Three brothers-in-law — Arturo (Marco Giallini), Sergio (Giuseppe Battiston), and Antonio (Vincenzo Salemme) — are gathered together in the lead up to the lavish wedding of Arturo’s daughter, Valentina (Matilde Gioli) as Arturo practises his speech, but practice soon gives way to their familiar rivalry, each pointing out the perfection of his own daughter and insinuating that the other daughters don’t quite measure up to his own.
But when Valentina doesn’t quite make it to the altar, instead running off with her lover, Arturo is left bewildered and incensed. Soon after, the other fathers discover that their own daughters are also pursuing “unsuitable” lovers. Enraged, the three decide to show their daughters the errors of their choices and save them from the disasters that will surely follow otherwise.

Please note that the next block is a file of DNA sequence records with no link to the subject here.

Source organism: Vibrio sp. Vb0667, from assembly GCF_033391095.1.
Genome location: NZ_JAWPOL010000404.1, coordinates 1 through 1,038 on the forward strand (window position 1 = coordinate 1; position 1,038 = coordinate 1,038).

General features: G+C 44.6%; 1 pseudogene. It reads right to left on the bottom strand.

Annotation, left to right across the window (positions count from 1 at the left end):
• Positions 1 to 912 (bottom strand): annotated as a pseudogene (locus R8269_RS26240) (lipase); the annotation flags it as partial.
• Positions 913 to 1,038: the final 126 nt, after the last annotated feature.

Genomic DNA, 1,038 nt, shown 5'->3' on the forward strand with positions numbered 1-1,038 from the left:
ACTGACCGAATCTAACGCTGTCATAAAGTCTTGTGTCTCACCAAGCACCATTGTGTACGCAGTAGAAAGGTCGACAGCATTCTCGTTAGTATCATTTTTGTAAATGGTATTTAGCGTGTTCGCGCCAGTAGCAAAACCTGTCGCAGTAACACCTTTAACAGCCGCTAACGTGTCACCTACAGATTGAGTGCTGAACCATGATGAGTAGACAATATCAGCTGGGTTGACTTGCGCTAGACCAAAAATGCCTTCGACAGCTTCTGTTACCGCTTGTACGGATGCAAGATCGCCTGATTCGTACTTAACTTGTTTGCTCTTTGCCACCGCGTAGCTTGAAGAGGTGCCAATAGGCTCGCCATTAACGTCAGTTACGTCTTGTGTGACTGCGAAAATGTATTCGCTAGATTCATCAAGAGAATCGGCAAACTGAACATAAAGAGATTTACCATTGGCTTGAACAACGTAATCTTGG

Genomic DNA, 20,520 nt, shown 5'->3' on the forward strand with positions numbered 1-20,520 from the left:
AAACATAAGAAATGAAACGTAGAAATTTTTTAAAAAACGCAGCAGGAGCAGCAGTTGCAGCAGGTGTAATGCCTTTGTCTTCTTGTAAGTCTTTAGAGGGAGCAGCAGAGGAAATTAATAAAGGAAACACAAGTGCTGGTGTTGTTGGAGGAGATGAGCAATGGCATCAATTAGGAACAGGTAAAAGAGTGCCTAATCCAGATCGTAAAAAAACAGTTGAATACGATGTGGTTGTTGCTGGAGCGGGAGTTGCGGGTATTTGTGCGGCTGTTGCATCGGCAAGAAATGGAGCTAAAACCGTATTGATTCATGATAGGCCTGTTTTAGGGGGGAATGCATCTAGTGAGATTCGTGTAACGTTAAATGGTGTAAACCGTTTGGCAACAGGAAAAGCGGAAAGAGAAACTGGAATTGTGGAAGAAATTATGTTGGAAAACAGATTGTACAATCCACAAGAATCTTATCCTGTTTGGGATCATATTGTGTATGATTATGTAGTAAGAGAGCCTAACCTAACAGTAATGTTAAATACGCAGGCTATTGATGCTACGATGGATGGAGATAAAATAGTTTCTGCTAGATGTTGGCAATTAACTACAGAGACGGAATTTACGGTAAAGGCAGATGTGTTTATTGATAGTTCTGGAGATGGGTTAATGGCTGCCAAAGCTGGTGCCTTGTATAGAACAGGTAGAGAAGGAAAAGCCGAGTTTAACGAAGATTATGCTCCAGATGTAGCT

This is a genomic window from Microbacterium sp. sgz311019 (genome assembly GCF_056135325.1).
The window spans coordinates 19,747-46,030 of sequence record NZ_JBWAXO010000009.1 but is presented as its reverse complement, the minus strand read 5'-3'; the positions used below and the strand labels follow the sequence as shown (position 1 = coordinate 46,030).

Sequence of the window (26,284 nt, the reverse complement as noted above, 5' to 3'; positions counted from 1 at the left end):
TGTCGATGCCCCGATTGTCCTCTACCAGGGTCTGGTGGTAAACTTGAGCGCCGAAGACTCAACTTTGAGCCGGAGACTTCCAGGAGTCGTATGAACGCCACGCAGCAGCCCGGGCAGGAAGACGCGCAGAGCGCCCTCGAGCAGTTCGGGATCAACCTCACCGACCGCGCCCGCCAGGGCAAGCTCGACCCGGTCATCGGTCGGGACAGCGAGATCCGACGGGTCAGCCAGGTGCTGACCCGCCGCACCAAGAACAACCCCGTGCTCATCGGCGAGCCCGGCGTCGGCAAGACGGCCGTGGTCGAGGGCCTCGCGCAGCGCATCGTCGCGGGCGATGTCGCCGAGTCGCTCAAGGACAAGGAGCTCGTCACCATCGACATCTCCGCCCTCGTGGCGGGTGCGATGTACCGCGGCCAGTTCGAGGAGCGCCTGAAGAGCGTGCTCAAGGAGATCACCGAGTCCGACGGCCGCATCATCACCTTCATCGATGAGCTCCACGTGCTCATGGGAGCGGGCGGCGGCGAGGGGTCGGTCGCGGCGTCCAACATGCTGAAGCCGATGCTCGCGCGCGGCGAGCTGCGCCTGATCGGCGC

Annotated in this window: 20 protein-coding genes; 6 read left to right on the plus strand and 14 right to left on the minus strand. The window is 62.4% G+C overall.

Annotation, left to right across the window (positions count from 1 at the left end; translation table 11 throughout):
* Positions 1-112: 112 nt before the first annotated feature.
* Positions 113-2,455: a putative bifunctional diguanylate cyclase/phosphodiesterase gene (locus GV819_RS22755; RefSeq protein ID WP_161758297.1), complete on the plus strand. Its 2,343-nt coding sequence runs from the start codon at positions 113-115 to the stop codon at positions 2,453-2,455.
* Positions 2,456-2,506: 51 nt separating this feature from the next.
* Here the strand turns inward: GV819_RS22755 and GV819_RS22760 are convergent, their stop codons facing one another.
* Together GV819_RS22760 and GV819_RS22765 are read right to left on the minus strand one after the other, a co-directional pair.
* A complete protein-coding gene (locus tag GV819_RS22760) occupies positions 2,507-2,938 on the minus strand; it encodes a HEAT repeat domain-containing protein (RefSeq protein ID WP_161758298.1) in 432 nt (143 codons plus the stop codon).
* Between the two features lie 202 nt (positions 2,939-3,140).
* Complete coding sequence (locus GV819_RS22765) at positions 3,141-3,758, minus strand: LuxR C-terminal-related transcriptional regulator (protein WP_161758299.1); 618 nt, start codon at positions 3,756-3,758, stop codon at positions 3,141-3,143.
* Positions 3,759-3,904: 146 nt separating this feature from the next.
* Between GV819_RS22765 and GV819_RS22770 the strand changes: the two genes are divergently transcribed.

What follows is a series of catastrophes in which the fathers manage to turn understandable parental concern into mayhem that not only risks destroying their relationships with their daughters but also imperils their marriages.
Three Perfect Daughters is a fun romp. The exasperated wives and the furious daughters and their respective lovers all give excellent performances, but it is Marco Giallini as Arturo, Giuseppe Battiston as Sergio, and Vincenzo Salemme as Antonio who steal the show with superb performances that make us like them and draw us into the fun of their outrageous schemes.
This remake of a tale included in recent French and Spanish film festivals has been handled very well under Rolando Ravello’s direction, offering a good many laughs at how badly wrong our heroes’ good intentions lead them.
Screening at Palace cinemas.
— MICHELE E. HAWKINS